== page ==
With all of the freezing weather that we have had lately, I thought it was time to discuss water in its solid state-ice! We began by discussing the difference between water in it’s liquid state and in its solid state. The night before, I filled one paper cup, per child, with water and stuck it in the freezer.
I passed out the cups to each child and we made observations using our senses. We talked about how solid it was, how cold it felt, and how parts of the ice chunk were turning into water.
We talked about how slippery ice is and what could happen if you were to step on ice. Next, we talked about how important it is to melt ice so people and cars may get to their destinations safely. But how?? How can we melt ice when it is cold outside? This was our question for the day…
I gave each child a container to put their ice chunk in so the mess could be easier to clean at the end. I also gave each child a per of gloves, an eyedropper (because it is more fun when color is added!), a cup of salt, and cups of colored water.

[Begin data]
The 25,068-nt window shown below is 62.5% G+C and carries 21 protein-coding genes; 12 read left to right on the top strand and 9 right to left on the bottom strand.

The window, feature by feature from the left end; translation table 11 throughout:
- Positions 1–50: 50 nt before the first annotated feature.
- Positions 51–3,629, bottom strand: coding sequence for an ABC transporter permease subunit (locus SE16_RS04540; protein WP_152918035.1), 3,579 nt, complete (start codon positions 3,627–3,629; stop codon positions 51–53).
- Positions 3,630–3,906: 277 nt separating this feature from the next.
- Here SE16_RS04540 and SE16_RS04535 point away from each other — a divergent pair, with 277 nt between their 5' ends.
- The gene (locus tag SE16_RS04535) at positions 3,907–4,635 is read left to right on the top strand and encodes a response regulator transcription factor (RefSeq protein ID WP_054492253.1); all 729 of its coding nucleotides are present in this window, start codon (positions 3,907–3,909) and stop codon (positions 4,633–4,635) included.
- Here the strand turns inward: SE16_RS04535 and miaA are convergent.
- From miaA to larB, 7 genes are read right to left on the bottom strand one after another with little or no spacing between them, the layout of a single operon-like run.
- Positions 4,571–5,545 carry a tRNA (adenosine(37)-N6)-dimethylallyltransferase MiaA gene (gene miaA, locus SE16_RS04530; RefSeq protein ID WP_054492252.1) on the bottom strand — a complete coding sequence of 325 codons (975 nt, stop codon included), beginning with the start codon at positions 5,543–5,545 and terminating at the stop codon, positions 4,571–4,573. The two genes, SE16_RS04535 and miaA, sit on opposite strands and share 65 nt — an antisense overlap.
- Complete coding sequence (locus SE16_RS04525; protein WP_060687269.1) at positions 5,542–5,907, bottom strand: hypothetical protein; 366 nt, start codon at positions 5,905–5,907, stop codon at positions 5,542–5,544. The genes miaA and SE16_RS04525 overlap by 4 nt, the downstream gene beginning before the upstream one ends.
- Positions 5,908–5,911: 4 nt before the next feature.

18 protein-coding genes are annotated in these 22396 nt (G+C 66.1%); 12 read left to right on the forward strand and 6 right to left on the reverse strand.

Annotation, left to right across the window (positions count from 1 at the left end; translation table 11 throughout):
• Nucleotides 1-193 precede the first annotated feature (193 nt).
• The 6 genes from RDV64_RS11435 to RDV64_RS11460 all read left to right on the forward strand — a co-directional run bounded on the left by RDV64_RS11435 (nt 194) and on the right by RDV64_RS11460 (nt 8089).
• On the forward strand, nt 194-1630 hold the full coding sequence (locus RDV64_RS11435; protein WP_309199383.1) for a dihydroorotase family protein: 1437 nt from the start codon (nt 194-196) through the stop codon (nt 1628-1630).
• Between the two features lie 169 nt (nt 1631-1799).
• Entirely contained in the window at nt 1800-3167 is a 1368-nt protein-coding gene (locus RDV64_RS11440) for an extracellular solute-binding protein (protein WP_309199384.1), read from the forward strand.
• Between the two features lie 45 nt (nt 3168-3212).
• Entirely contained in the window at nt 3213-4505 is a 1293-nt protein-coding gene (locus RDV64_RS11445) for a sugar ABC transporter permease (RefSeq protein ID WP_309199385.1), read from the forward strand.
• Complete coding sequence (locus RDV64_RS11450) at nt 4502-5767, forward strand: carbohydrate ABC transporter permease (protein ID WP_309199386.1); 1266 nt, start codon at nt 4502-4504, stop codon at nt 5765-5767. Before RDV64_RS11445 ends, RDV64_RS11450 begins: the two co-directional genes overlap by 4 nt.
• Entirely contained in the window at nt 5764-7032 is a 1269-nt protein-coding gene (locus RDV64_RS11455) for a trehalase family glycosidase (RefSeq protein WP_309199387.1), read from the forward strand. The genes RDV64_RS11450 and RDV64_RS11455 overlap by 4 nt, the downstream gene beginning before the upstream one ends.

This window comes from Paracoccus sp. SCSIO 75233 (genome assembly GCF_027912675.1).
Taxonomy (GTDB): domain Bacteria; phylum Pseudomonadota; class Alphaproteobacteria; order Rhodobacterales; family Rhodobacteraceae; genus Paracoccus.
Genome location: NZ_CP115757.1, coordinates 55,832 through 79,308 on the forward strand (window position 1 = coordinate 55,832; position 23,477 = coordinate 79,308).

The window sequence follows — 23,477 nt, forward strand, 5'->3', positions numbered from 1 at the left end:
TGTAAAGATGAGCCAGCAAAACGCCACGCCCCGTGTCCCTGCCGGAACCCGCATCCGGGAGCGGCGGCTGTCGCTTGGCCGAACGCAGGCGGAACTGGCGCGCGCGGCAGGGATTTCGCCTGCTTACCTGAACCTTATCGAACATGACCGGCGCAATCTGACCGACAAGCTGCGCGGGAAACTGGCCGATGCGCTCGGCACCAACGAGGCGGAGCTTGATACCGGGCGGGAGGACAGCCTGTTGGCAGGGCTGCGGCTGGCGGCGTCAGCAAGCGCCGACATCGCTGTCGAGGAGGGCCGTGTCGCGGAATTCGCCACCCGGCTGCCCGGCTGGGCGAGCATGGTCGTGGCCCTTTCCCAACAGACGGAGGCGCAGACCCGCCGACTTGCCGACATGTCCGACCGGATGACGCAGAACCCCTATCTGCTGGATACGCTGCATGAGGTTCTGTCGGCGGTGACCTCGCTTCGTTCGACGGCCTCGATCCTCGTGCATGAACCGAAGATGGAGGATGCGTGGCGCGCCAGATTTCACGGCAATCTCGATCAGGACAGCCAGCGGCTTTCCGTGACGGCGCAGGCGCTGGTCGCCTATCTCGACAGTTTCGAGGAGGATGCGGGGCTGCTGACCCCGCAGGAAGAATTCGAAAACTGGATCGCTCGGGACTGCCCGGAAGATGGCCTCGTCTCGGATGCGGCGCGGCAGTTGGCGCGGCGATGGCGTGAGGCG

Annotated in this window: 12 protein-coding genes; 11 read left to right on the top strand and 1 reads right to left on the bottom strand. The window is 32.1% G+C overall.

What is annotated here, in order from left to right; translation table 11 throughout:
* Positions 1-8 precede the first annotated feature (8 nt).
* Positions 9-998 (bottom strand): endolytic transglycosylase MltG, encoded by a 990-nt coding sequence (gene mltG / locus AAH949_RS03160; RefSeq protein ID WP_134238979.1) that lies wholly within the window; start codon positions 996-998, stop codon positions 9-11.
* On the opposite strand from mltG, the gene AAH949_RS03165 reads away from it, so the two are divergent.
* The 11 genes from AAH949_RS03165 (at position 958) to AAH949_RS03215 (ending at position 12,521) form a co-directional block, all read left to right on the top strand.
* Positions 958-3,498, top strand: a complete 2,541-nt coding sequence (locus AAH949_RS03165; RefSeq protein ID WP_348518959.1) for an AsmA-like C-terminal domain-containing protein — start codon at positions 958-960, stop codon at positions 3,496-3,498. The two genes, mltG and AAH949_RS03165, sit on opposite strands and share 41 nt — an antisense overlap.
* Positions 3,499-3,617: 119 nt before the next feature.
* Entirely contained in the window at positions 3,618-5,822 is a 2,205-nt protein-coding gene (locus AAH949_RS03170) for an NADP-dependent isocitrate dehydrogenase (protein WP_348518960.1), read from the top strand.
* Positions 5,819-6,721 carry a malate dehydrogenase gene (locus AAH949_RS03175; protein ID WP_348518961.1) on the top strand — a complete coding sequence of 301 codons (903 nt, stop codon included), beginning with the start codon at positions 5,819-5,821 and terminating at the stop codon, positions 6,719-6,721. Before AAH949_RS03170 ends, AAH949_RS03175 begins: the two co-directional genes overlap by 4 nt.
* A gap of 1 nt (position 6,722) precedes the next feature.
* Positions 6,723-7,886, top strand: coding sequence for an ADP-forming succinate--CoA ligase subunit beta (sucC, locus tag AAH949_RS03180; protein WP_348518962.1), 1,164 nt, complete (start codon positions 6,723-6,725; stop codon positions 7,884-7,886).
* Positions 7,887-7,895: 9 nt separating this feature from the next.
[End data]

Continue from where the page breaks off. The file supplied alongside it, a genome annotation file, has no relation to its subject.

The kids got right to work! They watched as their ice was quickly melted by the salt.
You can’t really tell in the pictures, but the combination of salt and colored water made these river-looking panels down the sides of the ice. The kids had a blast sending different colors down the rivers.
The scientists were determined to melt their entire ice chunk!
It can be difficult to hold the attention span of preschoolers on one topic for forty-five minutes. However, this activity did!!! I actually had to stop the scientists so we would have time to record their observations in their journals. I highly recommend doing this experiment. I was thinking that next time, I may put something in the ice that the kids need to get to, such as a plastic toy.